TEMPE, Ariz. --
The Marine Corps Leadership Seminar came to Arizona State University, Sept. 11, 2015.
The Seminar was an event supporting Marine Week Phoenix, which aims to connect the Corps with the people of the greater Phoenix area.
“Gen. Joeseph Dunford, while serving as the assistant commandant of the Marine Corps, tasked me to create a program to speak to universities,” said Dr. Kenneth D. Dunn, the director of the seminar and retired Marine Corps colonel. “The mission is to educate universities about the Marine Corps by sharing Marine Corps leadership principles with students and key influencers around campus.”
The seminar has visited 35 schools sharing leadership with more than 800 students and 1,100 influencers, such as teachers, coaches and members of the local community.
“The leadership seminar goes back to the design of this universities charter,” said Navy Capt. Steven Borden (Ret), the director of the Pat Tillman Veterans Center.“ Our military community is important and their inclusion is important to the University.”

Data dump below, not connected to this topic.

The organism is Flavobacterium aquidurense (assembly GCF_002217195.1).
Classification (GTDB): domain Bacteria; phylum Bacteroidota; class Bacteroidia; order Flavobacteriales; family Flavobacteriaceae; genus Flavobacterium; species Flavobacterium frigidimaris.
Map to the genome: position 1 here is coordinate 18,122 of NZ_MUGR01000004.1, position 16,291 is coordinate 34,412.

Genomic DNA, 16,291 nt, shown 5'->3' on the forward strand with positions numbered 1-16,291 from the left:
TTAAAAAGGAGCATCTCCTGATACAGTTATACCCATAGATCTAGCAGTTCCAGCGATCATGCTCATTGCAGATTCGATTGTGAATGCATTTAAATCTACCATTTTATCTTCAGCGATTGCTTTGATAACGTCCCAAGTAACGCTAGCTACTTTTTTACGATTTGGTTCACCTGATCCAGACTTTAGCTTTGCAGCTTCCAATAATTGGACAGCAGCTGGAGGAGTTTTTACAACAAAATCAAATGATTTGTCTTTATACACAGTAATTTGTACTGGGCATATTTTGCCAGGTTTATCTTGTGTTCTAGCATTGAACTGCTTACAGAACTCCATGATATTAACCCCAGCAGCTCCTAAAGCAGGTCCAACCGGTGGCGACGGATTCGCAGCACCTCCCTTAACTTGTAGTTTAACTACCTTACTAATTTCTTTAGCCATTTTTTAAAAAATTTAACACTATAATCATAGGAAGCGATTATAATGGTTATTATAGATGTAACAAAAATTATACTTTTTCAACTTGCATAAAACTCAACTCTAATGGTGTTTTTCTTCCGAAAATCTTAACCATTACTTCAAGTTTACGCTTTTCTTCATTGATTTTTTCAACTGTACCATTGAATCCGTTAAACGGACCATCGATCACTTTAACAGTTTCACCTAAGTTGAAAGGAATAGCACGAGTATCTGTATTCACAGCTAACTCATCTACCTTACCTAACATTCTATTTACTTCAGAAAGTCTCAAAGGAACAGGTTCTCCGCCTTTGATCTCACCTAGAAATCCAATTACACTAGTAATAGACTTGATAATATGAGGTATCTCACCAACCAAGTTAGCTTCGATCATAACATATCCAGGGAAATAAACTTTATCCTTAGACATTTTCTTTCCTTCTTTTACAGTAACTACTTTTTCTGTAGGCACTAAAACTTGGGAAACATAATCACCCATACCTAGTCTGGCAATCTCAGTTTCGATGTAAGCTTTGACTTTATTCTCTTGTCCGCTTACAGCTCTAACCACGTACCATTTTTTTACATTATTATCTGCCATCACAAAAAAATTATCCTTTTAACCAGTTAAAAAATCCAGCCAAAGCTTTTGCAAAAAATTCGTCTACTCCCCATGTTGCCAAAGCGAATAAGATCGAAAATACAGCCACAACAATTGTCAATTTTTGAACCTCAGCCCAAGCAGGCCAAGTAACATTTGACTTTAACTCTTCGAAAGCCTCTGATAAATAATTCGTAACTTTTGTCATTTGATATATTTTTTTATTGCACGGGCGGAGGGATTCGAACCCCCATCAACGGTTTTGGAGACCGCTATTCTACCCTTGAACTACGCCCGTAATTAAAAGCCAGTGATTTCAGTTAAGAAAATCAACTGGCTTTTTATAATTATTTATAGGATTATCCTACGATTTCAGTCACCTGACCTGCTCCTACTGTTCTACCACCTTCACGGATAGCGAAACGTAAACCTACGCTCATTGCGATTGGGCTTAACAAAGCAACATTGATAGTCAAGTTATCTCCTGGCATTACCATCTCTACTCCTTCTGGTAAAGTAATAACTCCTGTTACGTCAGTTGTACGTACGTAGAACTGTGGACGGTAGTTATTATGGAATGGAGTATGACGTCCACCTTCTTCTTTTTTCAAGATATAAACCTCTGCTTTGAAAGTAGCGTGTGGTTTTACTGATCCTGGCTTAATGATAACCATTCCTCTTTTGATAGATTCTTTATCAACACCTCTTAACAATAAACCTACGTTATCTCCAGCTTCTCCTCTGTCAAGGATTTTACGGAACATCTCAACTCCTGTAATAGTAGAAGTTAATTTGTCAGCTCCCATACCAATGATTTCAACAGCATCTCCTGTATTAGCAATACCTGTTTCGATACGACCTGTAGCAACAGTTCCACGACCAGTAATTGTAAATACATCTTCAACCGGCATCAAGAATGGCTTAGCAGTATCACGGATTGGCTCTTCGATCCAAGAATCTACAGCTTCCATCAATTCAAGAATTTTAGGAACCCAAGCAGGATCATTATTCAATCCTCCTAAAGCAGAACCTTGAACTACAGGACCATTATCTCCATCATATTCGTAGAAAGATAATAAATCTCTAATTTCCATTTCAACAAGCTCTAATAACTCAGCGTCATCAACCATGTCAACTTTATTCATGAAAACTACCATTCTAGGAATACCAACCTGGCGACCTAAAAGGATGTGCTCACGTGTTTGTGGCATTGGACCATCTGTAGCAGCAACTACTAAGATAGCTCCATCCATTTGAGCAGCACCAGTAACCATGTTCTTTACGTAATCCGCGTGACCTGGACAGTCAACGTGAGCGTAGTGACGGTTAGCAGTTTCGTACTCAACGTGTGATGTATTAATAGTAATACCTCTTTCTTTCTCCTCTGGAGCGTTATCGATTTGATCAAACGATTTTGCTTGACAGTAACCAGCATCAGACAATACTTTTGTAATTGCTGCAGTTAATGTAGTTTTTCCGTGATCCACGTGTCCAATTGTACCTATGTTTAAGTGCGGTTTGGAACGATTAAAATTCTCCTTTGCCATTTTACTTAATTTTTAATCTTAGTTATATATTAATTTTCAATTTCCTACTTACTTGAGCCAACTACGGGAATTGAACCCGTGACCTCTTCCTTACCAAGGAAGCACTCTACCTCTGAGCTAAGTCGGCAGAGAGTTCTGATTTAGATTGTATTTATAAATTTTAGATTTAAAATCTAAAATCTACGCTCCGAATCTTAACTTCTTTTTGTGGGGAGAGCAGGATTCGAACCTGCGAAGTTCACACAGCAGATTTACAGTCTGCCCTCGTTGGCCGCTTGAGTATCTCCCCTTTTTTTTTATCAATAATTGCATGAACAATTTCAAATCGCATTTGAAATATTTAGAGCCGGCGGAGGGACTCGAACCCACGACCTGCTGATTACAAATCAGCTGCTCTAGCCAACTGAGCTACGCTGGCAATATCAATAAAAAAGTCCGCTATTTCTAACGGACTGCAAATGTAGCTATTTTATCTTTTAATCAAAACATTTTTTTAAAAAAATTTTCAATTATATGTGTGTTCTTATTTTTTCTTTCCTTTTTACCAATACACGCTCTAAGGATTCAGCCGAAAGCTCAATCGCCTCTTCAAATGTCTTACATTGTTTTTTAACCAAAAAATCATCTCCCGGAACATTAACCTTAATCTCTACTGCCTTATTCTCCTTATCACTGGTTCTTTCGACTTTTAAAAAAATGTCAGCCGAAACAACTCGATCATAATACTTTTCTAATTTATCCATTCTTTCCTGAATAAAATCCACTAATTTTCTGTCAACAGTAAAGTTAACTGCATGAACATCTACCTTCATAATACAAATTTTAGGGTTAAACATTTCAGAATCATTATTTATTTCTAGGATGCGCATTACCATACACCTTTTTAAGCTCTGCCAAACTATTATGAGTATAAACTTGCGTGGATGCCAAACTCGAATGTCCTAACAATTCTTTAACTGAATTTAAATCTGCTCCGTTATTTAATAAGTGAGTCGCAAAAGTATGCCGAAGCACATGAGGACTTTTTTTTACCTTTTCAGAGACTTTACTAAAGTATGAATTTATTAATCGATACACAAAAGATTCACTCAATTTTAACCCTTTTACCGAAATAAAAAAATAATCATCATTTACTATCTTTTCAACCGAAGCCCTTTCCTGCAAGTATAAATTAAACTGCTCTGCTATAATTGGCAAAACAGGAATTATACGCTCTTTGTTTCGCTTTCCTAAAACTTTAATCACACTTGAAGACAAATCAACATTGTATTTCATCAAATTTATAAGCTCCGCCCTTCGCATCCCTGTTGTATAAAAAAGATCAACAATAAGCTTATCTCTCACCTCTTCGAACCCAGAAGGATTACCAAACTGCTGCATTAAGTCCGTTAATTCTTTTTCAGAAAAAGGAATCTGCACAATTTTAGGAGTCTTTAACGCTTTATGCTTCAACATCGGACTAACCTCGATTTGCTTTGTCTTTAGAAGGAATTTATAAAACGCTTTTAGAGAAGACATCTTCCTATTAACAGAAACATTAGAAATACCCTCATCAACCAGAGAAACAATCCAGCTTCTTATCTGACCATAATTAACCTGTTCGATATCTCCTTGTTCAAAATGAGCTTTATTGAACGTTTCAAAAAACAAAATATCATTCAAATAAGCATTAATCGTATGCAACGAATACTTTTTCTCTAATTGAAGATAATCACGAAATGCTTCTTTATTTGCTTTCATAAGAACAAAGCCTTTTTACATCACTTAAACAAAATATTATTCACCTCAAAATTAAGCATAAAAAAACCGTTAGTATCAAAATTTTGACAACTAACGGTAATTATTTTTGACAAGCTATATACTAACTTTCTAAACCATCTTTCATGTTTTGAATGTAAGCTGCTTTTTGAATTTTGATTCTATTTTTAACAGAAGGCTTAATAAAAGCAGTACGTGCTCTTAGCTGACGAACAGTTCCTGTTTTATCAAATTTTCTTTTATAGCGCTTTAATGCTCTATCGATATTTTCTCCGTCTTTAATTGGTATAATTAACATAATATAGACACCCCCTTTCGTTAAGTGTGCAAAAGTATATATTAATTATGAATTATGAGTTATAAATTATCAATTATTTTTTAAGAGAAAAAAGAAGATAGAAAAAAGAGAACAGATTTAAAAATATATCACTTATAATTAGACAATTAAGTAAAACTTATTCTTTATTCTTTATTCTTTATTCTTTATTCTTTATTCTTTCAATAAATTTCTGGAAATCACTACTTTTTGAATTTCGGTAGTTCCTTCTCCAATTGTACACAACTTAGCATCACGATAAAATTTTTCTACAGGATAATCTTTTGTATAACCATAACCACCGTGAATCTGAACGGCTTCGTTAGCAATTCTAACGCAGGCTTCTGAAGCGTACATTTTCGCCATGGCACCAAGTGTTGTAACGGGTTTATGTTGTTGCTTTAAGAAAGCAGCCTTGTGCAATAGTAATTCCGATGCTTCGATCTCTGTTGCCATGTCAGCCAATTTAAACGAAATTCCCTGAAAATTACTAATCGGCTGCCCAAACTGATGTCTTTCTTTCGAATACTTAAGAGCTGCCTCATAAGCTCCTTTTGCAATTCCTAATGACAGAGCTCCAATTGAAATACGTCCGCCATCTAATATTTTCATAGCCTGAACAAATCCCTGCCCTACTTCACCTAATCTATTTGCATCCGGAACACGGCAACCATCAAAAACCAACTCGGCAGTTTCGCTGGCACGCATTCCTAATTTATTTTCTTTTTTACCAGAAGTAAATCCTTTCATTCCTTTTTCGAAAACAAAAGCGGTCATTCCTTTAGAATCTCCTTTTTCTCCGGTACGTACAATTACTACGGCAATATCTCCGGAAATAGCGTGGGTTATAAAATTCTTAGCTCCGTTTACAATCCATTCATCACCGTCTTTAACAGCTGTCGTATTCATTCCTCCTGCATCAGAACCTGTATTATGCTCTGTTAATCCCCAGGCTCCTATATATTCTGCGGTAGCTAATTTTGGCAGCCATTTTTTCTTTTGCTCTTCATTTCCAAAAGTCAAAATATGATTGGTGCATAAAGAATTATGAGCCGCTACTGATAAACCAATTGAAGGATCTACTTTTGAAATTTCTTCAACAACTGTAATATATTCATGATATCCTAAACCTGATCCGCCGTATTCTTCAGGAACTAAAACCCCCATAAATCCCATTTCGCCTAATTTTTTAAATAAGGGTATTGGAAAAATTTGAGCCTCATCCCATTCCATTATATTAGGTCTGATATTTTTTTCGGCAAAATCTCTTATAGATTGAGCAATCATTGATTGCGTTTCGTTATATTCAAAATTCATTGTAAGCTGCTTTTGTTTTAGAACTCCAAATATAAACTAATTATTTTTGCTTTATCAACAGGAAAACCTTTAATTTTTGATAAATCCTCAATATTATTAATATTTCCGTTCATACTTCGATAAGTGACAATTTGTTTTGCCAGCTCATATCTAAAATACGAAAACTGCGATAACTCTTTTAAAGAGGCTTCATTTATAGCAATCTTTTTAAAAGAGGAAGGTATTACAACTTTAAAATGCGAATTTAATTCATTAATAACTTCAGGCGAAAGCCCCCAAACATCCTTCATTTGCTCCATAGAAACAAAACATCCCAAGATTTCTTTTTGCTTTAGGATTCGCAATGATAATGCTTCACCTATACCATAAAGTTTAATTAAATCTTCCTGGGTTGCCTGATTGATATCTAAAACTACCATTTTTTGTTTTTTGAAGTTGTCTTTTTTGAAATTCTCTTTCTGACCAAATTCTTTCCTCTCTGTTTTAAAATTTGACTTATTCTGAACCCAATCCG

Some topics discussed included: Defining leadership, decision making, command presence, leading subordinates, communication and the importance of delegation.
“This type of information is invaluable to students.” Borden said. “The sharing of this knowledge leads to the success of all, who make up or university.”
Participants were split into teams to conduct leadership and team building challenges. The challenges allowed teams to use concepts they learned in the earlier class.
“The leadership seminar is like planting seeds and the fruit it bears are meaningful relationships,” said Col. Mark Hollahan, branch head of Equal Opportunity and Diversity Branch, USMC Manpower and Reserve Affairs.“ Those who attend learn valuable skills and we get to educate them about the Marine Corps.”
The guest speaker was ASU alumni and Marine Corps Leader, Brig. Gen. Daniel Yoo, the commanding general of 1st Marine Division.
“It has been 30 years since I left ASU,” Yoo said. “It was the foundation of my career.”
Yoo spoke of the two things he learned at the university, which led to success: The importance of education, which led him to constantly seek self-improvement through both military and academic education, and that initiative is critical to maximize opportunities.
“My [officer selection officer] was a very inspiring person,” Yoo said. “He told me when I was conflicted about joining or pursuing a graduate degree, higher education is important, but learning leadership and gaining experience is invaluable.
“Something about Marine Corps leadership really sets you apart.”
Leadership is the strength of the Corps. Marine Week Phoenix helps people understand all of the capabilities these leaders can bring to the fight.